Who’s in charge? NOAA Fisheries and the South Atlantic Fishery Management Council
Current management: Snapper Grouper Fishery management Plan
- A permit is required to fish for, land, or sell wreckfish.
- Bottom longlining for wreckfish is prohibited (only vertical hook and line may be used).
- The wreckfish fishery is closed during their spawning season (mid-January to mid-April).
- The fishery is also managed under an Individual Transferable Quota (ITQ) program. Under the ITQ program, each wreckfish fisherman owns a share of the quota and can choose to fish it anytime during the open season.
- Beginning in 2012, 5 percent of the allowable catch is allocated for harvest by recreational fishermen.
Fewer than 10 vessels currently operate in the fishery. Because of the small number of participants, most years of landings data are confidential. In the past decade, commercial fishermen have generally harvested around 10 percent of the allowed harvest. In 2010, the commercial harvest totaled 257,320 pounds.
A few fishermen have consistently reported wreckfish landings in recent years. Active wreckfish fishermen are based in Charleston, South Carolina, northeast Florida, and the Florida Keys. Their catch is purchased by fish houses and sold to restaurants or consumers, or shipped to dealers around the United States. U.S. fishermen supply most of the wreckfish in the domestic market. The 2010 harvest was valued at nearly $700,000.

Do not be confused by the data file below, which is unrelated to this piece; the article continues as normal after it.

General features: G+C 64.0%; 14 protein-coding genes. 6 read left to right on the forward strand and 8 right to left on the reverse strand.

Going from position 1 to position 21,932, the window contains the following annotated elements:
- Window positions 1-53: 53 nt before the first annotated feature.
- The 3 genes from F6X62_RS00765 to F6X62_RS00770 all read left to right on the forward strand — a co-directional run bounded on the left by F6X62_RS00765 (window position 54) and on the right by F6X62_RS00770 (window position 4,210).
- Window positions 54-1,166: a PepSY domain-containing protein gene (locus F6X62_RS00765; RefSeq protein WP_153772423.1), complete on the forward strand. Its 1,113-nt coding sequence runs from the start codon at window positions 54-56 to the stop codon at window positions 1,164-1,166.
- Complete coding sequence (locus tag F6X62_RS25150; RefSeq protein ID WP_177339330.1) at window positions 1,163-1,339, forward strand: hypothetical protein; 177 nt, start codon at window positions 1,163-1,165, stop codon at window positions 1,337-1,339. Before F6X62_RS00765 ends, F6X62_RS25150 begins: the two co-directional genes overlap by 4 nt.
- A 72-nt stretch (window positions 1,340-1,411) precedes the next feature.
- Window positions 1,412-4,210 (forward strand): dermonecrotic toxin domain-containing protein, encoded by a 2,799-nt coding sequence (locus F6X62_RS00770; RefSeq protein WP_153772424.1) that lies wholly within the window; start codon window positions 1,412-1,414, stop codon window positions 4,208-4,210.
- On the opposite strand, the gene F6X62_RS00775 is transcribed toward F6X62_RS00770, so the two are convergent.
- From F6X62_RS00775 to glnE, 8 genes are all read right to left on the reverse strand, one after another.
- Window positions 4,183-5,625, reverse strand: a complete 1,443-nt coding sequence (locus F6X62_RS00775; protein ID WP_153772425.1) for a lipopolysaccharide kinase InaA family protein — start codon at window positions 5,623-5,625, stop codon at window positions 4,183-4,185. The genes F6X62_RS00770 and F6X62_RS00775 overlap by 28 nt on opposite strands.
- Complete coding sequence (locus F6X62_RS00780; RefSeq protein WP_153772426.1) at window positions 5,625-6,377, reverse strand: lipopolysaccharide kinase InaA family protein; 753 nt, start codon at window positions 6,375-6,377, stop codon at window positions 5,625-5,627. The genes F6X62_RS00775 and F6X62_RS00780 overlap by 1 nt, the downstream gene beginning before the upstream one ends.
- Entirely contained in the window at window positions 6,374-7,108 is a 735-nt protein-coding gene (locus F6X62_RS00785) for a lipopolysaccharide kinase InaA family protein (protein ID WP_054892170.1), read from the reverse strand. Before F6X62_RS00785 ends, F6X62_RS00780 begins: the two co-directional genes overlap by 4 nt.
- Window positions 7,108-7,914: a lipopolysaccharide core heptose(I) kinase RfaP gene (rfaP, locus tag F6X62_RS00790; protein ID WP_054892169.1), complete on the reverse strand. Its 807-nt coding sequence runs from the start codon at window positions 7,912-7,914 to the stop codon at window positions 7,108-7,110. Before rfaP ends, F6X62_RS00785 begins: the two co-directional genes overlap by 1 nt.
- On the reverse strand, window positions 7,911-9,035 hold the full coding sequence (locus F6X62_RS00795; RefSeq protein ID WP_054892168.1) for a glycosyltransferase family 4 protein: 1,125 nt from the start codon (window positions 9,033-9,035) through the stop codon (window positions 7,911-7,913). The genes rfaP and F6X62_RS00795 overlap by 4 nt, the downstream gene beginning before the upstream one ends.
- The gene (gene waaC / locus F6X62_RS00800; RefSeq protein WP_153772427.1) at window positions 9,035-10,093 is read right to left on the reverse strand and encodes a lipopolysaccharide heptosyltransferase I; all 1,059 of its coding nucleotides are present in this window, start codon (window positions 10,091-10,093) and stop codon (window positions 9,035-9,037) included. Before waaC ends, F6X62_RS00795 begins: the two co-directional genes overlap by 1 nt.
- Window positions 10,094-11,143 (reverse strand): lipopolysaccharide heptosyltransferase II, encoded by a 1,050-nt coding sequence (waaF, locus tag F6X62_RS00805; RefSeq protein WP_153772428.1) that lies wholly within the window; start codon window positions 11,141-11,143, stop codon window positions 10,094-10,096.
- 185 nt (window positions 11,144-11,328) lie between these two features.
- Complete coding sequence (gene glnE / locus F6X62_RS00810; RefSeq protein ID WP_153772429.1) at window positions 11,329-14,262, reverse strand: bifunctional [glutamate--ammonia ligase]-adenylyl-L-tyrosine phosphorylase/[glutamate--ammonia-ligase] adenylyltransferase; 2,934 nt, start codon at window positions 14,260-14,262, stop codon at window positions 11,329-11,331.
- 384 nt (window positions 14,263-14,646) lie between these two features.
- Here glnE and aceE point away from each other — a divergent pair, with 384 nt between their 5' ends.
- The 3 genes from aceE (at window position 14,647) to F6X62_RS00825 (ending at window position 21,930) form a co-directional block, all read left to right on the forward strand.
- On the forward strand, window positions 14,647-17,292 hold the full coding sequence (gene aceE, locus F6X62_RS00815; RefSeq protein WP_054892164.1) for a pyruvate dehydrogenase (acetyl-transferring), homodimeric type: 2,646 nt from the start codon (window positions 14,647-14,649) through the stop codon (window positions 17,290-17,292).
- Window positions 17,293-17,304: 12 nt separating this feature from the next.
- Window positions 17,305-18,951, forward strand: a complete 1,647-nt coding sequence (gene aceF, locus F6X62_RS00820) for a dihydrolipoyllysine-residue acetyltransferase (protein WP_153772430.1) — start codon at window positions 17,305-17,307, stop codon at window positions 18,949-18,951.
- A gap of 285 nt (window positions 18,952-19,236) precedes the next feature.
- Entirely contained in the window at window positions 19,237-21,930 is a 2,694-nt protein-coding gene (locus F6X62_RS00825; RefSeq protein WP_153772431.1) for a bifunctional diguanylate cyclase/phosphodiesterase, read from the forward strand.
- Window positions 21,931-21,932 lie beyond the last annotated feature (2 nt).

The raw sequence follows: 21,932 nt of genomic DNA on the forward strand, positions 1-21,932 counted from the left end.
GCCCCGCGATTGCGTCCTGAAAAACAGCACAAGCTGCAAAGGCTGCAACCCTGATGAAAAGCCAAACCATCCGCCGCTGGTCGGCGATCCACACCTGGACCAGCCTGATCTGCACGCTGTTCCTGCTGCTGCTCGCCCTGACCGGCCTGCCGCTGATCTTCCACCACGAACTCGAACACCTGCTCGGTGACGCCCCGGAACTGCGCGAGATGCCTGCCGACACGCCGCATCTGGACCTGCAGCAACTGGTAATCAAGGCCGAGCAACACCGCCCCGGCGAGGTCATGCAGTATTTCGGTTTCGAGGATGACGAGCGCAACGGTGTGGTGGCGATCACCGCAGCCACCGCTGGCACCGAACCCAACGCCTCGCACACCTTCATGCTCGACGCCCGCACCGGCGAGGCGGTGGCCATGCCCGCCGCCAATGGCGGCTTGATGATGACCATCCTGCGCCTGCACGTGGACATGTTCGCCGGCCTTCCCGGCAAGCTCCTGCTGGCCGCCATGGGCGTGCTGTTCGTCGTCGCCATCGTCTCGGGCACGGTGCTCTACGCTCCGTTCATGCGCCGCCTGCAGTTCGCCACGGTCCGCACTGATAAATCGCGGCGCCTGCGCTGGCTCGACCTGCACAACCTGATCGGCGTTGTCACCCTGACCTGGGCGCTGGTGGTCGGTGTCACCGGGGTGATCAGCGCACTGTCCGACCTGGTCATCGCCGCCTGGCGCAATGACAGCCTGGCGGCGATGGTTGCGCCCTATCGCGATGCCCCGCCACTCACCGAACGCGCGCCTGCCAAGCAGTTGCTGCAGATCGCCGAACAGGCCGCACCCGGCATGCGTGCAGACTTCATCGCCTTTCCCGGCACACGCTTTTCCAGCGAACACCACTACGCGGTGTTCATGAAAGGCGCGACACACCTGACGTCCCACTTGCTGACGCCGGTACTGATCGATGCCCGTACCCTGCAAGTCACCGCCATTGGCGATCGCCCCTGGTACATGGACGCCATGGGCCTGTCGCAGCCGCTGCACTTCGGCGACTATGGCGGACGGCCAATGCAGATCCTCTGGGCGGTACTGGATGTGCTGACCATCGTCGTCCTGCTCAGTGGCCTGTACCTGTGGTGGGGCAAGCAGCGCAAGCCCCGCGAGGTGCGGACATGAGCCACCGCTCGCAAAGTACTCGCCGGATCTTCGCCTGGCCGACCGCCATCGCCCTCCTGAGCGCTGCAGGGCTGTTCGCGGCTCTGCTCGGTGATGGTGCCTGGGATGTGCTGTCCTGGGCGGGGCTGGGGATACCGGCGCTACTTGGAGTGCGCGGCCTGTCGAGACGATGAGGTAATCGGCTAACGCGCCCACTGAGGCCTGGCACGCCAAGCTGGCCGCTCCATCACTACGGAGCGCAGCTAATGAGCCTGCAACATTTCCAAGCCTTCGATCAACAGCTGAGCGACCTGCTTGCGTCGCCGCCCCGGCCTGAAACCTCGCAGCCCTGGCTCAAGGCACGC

Wreckfish are also commercially harvested in the eastern Atlantic, the Atlantic off Brazil, the Mediterranean, and the western South Pacific.
Wreckfish has a flavor similar to grouper but its texture and consistency are similar to swordfish. The meat is firm and white and has a large flake.
Fresh from mid-April through mid-January, but availability is sporadic because only a few fishermen harvest wreckfish. Wreckfish are harvested in small quantities and are notoriously difficult to catch.
|Serving Weight||100 g (raw)|
|Fat, total||2 g|
|Saturated fatty acids, total||0.511 g|
|Sugars, total||0 g|
|Fiber, total dietary||0 g|
Wreckfish Table of Nutrition